Text description provided by the architects. Naturums, Swedish Visitor Centres, are information and exhibition locales in national parks, nature reserves, biosphere districts and at world heritage sites in Sweden. The construction of naturums represents one of the largest architectural ventures undertaken by the Swedish state in modern times. Naturum Kosterhavet stands on the island of Sydkoster, Sweden’s most westerly outpost.
The building’s irregular shape is determined by the site’s available permitted construction area. The long sides consist of repeated gables, six facing the sea and five towards land. These are linked by diagonal roof-trees which together create the roof’s zigzag pattern. Instead of taking the form of a traditional row of boathouses the naturum is a unified structure, differing in this respect from its neighbours. It resembles them but is nevertheless distinct. The roof’s complex three-dimensional puzzle can be inferred from the exterior but is at its clearest inside the building.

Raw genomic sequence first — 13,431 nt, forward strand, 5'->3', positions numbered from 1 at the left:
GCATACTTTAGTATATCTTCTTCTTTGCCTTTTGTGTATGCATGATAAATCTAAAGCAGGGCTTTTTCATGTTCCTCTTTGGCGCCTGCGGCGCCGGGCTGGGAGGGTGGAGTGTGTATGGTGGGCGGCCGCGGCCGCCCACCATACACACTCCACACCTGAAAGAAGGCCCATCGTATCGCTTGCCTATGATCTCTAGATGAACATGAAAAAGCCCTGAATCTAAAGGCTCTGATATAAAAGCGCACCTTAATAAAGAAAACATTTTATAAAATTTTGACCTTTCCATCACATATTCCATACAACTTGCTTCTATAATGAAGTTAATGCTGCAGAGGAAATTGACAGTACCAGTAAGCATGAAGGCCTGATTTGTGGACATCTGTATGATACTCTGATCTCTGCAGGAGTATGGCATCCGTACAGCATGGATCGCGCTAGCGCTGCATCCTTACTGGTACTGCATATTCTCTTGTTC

The naturum contains exhibition spaces, lecture hall and offices for the park’s administrative staff. There is also a library, a hands-on aquarium and a water laboratory where visitors can make their own discoveries. The building stands just by the water’s edge on filled and reclaimed ground, pile-driven to solid rock so as not to affect the existing quayside construction. The frame of the building consists of columns and main beams of laminated wood. Kosterhavet has been designed for minimal environmental effect and meets high demands relating to energy consumption, indoor environment and healthy construction materials. The building has been tested and classified in accordance with the Swedish ‘Miljöbyggnad’ system and awarded the level Gold.
The building has low energy requirements (calculated at 40 kWh/m2). It uses geothermal heating and consumes exclusively renewable, environmentally friendly electricity. The intake ventilation supply adjusts to ensure year-round minimal energy consumption. The water supply is from an osmosis unit sited on the island. The Naturum has a low carbon dioxide footprint, being supplied with renewable energy and most of the construction being in wood. All materials have been examined and documented free from environmentally dangerous elements. All the wood comes from certified forestry.